US20150213606A1 - System and method for determining 3d surface features and irregularities on an object - Google Patents

System and method for determining 3d surface features and irregularities on an object Download PDF

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US20150213606A1
US20150213606A1 US14/329,752 US201414329752A US2015213606A1 US 20150213606 A1 US20150213606 A1 US 20150213606A1 US 201414329752 A US201414329752 A US 201414329752A US 2015213606 A1 US2015213606 A1 US 2015213606A1
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surface
system
height
set forth
region
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US14/329,752
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Mikhail Akopyan
Lowell D. Jacobson
Robert A. Wolff
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Cognex Corp
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Cognex Corp
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    • G01B11/00Measuring arrangements characterised by the use of optical means
    • G01B11/02Measuring arrangements characterised by the use of optical means for measuring length, width or thickness
    • G01B11/06Measuring arrangements characterised by the use of optical means for measuring length, width or thickness for measuring thickness, e.g. of sheet material
    • G01B11/0608Height gauges
    • GPHYSICS
    • G01MEASURING; TESTING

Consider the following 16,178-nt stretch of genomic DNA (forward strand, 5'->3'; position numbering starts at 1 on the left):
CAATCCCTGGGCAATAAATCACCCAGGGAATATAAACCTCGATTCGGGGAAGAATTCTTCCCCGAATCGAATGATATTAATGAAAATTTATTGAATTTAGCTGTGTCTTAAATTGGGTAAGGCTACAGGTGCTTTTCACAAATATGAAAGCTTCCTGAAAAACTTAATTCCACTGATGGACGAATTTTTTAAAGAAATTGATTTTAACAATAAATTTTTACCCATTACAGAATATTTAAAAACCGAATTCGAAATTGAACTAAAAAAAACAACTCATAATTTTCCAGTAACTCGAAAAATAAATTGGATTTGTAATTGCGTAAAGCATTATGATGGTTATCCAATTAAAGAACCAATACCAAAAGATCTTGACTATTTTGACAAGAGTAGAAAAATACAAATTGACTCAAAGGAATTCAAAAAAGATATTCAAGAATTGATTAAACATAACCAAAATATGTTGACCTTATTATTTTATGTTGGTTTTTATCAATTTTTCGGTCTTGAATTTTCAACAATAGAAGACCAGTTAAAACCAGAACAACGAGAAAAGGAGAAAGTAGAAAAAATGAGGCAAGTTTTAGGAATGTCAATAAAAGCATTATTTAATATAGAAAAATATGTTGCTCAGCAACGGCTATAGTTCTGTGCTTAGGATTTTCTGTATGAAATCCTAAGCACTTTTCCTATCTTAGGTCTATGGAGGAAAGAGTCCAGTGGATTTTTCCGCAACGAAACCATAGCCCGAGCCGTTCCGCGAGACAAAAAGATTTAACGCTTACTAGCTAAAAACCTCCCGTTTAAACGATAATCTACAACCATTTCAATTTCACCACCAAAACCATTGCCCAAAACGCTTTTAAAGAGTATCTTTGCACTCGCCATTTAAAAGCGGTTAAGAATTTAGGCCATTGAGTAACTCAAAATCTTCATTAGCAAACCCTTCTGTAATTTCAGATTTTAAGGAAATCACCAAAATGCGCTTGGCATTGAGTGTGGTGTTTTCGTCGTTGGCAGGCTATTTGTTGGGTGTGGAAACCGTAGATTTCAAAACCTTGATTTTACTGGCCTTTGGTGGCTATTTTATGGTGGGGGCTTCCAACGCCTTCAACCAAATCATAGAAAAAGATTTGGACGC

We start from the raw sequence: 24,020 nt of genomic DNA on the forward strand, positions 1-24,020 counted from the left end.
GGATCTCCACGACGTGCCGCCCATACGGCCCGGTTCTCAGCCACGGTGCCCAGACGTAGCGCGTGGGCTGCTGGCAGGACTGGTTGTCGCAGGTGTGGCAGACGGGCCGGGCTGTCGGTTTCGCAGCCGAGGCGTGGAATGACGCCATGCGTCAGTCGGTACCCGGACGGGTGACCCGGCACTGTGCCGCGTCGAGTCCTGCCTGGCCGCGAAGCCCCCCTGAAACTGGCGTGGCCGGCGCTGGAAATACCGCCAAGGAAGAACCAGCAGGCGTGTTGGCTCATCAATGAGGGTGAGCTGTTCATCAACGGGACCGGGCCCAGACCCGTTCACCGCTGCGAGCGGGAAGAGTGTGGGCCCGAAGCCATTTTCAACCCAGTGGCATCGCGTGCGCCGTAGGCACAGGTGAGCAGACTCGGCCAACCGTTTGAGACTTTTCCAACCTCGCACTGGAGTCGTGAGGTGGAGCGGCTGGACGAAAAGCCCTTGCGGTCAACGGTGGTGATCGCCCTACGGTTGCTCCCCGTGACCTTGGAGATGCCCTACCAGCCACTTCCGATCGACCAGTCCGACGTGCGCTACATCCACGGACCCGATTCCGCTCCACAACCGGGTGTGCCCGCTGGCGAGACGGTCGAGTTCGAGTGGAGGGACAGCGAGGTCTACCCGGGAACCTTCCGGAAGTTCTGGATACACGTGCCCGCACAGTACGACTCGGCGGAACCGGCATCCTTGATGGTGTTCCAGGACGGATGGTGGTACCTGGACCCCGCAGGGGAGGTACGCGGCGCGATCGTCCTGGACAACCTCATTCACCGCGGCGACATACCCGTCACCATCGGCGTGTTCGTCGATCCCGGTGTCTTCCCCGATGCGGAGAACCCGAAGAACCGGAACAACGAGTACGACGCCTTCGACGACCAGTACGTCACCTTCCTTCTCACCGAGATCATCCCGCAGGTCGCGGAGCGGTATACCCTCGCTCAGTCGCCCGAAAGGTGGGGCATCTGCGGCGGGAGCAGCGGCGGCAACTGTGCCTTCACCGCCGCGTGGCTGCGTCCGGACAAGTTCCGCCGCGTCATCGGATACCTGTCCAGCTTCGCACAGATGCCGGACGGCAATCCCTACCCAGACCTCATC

• G01SRADIO DIRECTION-FINDING; RADIO NAVIGATION; DETERMINING DISTANCE OR VELOCITY BY USE OF RADIO WAVES; LOCATING OR PRESENCE-DETECTING BY USE OF THE REFLECTION OR RERADIATION OF RADIO WAVES; ANALOGOUS ARRANGEMENTS USING OTHER WAVES
    • G01S17/00Systems using the reflection or reradiation of electromagnetic waves other than radio waves, e.g. lidar systems
    • G01S17/02Systems using the reflection of electromagnetic waves other than radio waves
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    • G01MEASURING; TESTING
    • G01SRADIO DIRECTION-FINDING; RADIO NAVIGATION; DETERMINING DISTANCE OR VELOCITY BY USE OF RADIO WAVES; LOCATING OR PRESENCE-DETECTING BY USE OF THE REFLECTION OR RERADIATION OF RADIO WAVES; ANALOGOUS ARRANGEMENTS USING OTHER WAVES
    • G01S17/00Systems using the reflection or reradiation of electromagnetic waves other than radio waves, e.g. lidar systems
    • G01S17/02Systems using the reflection of electromagnetic waves other than radio waves